Workforce support needed to ease ramping pressures

Our hospitals don't have enough workforce to support Queensland's growing population and the increase in respiratory illnesses, AMA Queensland President Dr Maria Boulton told Today. "That is why we're also calling on the Federal Government to ensure that they are funding more medical student placements so that we can have more doctors on the front line."

Transcript: AMA Queensland President, Dr Maria Boulton, Today with Sarah Abo and Karl Stefanovic, Thursday 23 May 2024

Subjects: Ambulance ramping

SARAH ABO: The Queensland Government is under pressure to act this morning after a patient who lived a minute away from hospital died while waiting nearly half an hour for an ambulance. It's the latest in a series of deaths, with ambulance ramping at a record high. For more, we're joined by the President of the Australian Medical Association in Queensland, Dr Maria Boulton. Maria, thanks so much for your time. More than 45 per cent of Queensland patients arriving to hospital via ambulance are waiting more than 30 minutes to be treated. I mean, that is unacceptable.

DR MARIA BOULTON: It is Sarah. It is completely unacceptable and such tragic news about this patient who died waiting, and our thoughts go to his family and friends. It is really devastating for healthcare workers too, doctors, nurses and paramedics who are doing their best in a system that's broken. They are under such pressure, and they do their absolute best. This is terrible news for them as well.

SARAH ABO: I was going to ask you about that, doc, because this is the issue. You've got these people on the front line who are trying their best to treat those who desperately need assistance at a time of medical need, and yet their hands are tied, they're helpless.

DR MARIA BOULTON: That's right, Sarah, and sometimes they're too scared to speak out. AMA Queensland represents doctors at every career stage, and I can tell you that we get phone calls all the time from members who are working in emergency departments, hospital units, general practice who are screaming out for more support for their patients. It's really hard out there. They're doing their absolute best with very little funding, not enough workforce and not enough support.

SARAH ABO: What you raised there about funding, that's an interesting one, because we know the Queensland Government is really continuing to sort of throw money at the problem, hoping that it will get fixed. The Federal Government is also financially doing what it can, yet this problem only seems to be getting worse. I think a lot of people out there don't quite understand why. If we're talking about millions, sometimes billions across the country to assist when it comes to hospitals, and in this case for ramping, why aren't we seeing improvements?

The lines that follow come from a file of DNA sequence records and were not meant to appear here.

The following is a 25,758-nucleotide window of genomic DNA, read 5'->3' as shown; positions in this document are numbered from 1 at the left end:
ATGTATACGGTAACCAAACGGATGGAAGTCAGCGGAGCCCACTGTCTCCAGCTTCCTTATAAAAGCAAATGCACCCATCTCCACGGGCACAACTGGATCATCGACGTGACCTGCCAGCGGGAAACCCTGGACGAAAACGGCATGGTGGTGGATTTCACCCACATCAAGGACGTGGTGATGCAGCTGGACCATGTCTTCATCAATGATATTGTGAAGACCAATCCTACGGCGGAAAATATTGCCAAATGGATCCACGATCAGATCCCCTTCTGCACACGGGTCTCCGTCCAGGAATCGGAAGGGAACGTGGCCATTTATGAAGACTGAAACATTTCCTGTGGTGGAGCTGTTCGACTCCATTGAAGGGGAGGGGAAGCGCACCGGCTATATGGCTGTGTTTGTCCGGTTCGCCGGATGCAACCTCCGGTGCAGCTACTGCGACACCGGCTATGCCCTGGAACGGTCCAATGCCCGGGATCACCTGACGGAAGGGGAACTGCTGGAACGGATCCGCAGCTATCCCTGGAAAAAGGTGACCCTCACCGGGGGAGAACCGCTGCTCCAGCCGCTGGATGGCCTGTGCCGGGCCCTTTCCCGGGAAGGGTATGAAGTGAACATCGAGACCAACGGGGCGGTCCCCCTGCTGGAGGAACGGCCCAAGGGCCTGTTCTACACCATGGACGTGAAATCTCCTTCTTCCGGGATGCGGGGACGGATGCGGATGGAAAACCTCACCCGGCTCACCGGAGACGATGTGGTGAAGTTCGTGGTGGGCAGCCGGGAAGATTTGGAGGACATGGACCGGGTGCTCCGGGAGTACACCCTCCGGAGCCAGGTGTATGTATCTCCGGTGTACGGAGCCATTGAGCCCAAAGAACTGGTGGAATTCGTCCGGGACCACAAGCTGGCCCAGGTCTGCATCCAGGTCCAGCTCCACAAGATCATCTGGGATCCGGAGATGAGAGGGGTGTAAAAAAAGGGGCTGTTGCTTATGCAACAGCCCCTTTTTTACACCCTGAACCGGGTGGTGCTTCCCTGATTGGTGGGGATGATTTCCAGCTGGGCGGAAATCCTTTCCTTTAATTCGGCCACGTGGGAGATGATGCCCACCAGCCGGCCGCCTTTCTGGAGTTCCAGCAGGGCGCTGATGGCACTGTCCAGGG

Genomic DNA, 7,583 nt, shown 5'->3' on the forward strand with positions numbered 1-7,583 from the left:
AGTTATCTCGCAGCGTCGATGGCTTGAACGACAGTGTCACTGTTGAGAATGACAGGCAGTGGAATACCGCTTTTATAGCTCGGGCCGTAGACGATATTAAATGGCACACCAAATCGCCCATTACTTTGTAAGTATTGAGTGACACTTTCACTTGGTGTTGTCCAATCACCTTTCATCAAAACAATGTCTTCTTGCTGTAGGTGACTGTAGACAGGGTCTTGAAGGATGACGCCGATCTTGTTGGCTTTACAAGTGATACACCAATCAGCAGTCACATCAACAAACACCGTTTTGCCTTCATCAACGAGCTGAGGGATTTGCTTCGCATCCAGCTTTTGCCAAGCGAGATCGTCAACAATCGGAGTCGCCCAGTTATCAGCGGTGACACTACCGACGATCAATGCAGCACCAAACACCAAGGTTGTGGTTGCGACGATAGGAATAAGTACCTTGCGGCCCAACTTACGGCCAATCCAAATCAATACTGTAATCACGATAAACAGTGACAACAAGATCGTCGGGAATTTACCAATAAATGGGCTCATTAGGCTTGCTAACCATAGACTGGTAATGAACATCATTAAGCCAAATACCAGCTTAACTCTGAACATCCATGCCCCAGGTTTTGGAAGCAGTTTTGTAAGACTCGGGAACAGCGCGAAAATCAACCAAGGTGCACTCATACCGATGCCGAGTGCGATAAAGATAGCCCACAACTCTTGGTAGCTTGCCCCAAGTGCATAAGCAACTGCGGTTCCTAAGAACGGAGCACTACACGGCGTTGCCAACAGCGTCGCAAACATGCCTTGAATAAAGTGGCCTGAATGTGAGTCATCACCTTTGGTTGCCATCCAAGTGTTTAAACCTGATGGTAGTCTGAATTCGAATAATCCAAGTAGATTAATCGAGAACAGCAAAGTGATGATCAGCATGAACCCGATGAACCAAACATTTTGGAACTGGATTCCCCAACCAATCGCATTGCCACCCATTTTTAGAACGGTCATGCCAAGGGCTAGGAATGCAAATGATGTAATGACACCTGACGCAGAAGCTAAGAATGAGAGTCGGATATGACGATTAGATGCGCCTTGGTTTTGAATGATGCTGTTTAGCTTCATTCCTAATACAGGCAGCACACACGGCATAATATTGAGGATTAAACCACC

DR MARIA BOULTON: The reality is that there seems to have been a lot of poor planning, and we're playing catch up when it comes to workforce, hospital beds and resources. Our population is growing, we're seeing more patients due to the respiratory illnesses out there, but at the end of the day we don't have enough workforce and that is our number one priority. We don't seem to have a workforce plan, we don't understand how many healthcare workers we need in each location, particularly in Queensland, which is such a decentralised state. I can tell you that we're definitely not training enough healthcare workers, there's not enough nurses and there's not enough medical student placements. That is why we're also calling on the Federal Government to ensure that they are funding more medical student placements so that we can have more doctors on the front line.

SARAH ABO: Just quickly, Maria, is there a silver bullet for this?

DR MARIA BOULTON: I think it will take some time. We are waiting for the 3,000 new hospital beds that have been funded and promised. I think more needs to be done when it comes to workforce, and that's not going to be a quick fix. We do recruit a lot from overseas, which is what we need to do currently, but we also need to ensure that all those training pathways for nurses and doctors, that there's more of them so that they can be easily accessed, particularly in regional and rural areas.

SARAH ABO: Maria, thank you so much for that insight. Appreciate it.


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